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[127] exempt from all military duty, for if called out in an emergency, when the Purveyor is called on to fill requisitions for the wounded, it is evident that suffering must ensue in consequence of their absence. Medical supplies can only be prepared and put up by skilled druggists.

For the supply of alcoholic stimulants, the Department has been until recently dependent upon contracts with individuals. It. was ascertained that this mode of supply was susceptible of gross fraud, for although expressly forbidden by the terms of. the contract, the contractors not only manufactured an excess over the quantity called for by the contract, but frequently manufactured so indifferent and spurious an article that the Department was obliged to reject it, thus leaving large quantities of whisky in their hands, which they readily disposed of at prices largely in advance of Government rates. At the suggestion of this bureau. Congress at its last session granted authority to the Surgeon-General to establish distilleries for the manufacture of alcoholic stimulants. Accordingly they have been established at Salisbury, North Carolina, Columbia, South Carolina, Macon, Georgia, and in Wilcox county, Alabama. The distilleries at Salisbury and Columbia are manufacturing from two to five hundred gallons each of whisky and alcohol per day. Those at Macon and in Wilcox county, Alabama, will be ready to commence operations in two or three months, when all contracts for stimulants throughout the country will be cancelled.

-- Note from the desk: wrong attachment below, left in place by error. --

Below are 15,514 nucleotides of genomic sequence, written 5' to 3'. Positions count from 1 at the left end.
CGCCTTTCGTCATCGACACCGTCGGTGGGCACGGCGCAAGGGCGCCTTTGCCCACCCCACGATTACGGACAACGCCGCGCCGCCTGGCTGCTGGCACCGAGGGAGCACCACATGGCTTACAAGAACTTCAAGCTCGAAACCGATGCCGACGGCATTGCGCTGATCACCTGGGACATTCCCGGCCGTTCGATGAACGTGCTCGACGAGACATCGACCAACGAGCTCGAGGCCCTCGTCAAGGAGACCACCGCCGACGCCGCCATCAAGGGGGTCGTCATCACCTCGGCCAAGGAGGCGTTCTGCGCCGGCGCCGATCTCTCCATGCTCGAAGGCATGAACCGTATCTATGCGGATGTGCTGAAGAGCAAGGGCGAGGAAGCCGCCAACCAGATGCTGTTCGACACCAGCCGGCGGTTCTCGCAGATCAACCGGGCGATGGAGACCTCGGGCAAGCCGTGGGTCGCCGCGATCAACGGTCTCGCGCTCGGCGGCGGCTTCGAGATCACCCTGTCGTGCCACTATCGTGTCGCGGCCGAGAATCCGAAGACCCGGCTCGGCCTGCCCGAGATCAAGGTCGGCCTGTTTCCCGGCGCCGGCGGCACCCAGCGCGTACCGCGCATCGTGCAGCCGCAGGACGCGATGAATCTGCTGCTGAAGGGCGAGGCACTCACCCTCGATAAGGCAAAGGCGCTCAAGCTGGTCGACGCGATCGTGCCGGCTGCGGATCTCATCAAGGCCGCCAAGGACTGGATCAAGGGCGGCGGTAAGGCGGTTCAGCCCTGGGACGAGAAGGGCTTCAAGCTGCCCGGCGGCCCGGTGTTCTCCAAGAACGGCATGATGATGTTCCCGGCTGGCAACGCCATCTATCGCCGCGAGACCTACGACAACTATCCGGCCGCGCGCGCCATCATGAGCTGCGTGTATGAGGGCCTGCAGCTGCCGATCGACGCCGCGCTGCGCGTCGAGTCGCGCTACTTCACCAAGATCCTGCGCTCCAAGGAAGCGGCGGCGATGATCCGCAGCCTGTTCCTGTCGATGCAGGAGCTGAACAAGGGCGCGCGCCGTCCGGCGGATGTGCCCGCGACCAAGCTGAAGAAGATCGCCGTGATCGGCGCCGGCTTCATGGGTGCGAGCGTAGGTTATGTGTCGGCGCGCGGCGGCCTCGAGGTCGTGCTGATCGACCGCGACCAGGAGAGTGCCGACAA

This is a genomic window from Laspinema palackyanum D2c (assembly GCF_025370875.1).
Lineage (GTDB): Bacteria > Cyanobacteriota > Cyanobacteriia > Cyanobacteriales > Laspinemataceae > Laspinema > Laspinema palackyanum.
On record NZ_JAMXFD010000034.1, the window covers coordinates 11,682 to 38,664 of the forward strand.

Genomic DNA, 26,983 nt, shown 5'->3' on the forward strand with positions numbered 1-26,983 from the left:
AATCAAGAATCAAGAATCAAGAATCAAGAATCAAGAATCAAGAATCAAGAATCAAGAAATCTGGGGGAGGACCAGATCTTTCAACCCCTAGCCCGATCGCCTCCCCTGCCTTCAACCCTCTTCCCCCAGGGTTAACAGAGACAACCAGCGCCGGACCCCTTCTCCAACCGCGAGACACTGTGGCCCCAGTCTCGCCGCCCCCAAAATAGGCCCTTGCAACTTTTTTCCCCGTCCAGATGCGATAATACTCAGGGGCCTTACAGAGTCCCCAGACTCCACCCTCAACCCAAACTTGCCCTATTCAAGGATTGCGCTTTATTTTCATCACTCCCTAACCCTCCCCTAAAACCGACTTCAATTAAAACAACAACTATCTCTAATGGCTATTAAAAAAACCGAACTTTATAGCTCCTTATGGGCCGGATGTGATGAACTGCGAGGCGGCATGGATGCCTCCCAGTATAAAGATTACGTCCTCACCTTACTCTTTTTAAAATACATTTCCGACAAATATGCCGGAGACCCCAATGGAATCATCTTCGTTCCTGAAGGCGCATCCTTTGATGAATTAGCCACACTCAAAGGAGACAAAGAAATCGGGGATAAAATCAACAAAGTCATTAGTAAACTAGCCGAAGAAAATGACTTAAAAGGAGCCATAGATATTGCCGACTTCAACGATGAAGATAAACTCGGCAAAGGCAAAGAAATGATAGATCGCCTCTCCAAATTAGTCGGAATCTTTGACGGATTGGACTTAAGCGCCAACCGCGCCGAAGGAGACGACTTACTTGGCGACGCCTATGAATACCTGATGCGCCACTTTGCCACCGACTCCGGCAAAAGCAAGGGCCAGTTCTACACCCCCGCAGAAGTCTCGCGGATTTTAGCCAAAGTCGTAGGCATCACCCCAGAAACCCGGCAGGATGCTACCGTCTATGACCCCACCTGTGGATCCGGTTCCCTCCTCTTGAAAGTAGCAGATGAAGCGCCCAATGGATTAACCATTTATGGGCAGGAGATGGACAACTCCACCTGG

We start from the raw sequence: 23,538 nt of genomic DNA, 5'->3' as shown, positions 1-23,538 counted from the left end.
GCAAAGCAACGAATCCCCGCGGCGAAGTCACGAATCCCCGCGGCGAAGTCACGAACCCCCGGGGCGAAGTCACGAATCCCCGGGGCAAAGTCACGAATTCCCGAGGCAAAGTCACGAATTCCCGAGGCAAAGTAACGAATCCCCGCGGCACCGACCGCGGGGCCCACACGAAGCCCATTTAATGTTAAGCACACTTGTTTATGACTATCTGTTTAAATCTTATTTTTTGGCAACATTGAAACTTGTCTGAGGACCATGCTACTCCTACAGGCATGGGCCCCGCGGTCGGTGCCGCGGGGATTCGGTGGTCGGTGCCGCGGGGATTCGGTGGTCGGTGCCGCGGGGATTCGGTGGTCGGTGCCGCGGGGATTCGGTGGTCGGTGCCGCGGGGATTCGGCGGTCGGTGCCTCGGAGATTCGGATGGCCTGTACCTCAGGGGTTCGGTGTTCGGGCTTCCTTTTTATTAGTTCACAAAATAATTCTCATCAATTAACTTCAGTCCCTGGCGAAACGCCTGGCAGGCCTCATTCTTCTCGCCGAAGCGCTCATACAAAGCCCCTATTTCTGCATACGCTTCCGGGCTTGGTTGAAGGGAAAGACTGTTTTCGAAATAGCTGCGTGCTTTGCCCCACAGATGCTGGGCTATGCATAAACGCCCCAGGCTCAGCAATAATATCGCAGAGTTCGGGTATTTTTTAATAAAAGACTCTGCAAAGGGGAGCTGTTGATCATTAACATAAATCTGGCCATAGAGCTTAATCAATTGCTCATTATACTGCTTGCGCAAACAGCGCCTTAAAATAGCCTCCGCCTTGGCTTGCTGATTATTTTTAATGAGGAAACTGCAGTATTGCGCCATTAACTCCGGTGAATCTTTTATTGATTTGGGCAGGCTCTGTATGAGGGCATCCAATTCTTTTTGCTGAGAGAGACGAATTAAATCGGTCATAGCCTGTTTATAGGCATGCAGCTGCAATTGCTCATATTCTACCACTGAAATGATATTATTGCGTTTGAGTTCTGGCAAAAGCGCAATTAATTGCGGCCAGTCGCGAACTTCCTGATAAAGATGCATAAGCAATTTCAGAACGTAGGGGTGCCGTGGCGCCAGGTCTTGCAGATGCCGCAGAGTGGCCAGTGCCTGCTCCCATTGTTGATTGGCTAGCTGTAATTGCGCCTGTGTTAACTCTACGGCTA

A large portion of the grain consumed by these distilleries is rendered useless for other purposes, being damaged in transportation or from insecure storage, and turned over by the Quartermasters to this Department. Thousands of bushels of grain are thus saved to the Government and made available for army purposes. Arrangements have been perfected with the Quartermaster's Department to supply the distillery at Salisbury with grain, thus avoiding competition between the agents of the two Departments in the market. It is contemplated to make similar arrangements with the Quartermaster-General to supply the distilleries in Georgia and Alabama, so soon as they are ready to commence operations, and it is recommended that instructions be given that officer to furnish the necessary grain when notified by the Surgeon-General that he is ready to receive it.

The late Secretary of War gave orders to the Quartermaster's department to furnish all the bureaux of the War Department with cotton goods sufficient to supply their wants. Estimates were accordingly forwarded to the Quartermaster-General by this bureau, but as yet not a yard has been furnished, and there seems to be no probability of obtaining a supply from this source. Arrangements are now being perfected with a company in South Carolina to sell to the Medical Department, on liberal terms, the entire product of their factory.

There is another subject of great importance, to which the attention

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